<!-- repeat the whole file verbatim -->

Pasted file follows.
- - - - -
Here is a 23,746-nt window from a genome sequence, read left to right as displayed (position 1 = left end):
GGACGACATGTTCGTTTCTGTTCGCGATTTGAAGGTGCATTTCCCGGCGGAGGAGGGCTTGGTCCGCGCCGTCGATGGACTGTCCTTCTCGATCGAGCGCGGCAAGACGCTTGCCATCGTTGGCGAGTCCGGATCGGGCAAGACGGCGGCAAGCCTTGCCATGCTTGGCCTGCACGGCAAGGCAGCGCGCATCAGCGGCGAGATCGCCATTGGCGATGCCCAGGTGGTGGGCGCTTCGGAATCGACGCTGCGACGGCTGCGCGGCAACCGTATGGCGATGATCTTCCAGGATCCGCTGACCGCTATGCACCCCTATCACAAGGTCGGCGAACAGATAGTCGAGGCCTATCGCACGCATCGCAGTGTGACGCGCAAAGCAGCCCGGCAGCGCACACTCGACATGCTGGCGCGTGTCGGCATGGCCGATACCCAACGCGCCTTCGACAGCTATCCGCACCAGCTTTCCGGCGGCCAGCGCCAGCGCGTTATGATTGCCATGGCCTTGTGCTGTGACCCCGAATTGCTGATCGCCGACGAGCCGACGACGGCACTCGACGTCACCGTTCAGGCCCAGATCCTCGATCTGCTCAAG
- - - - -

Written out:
Here is a 23,746-nt window from a genome sequence, read left to right as displayed (position 1 = left end):
GGACGACATGTTCGTTTCTGTTCGCGATTTGAAGGTGCATTTCCCGGCGGAGGAGGGCTTGGTCCGCGCCGTCGATGGACTGTCCTTCTCGATCGAGCGCGGCAAGACGCTTGCCATCGTTGGCGAGTCCGGATCGGGCAAGACGGCGGCAAGCCTTGCCATGCTTGGCCTGCACGGCAAGGCAGCGCGCATCAGCGGCGAGATCGCCATTGGCGATGCCCAGGTGGTGGGCGCTTCGGAATCGACGCTGCGACGGCTGCGCGGCAACCGTATGGCGATGATCTTCCAGGATCCGCTGACCGCTATGCACCCCTATCACAAGGTCGGCGAACAGATAGTCGAGGCCTATCGCACGCATCGCAGTGTGACGCGCAAAGCAGCCCGGCAGCGCACACTCGACATGCTGGCGCGTGTCGGCATGGCCGATACCCAACGCGCCTTCGACAGCTATCCGCACCAGCTTTCCGGCGGCCAGCGCCAGCGCGTTATGATTGCCATGGCCTTGTGCTGTGACCCCGAATTGCTGATCGCCGACGAGCCGACGACGGCACTCGACGTCACCGTTCAGGCCCAGATCCTCGATCTGCTCAAG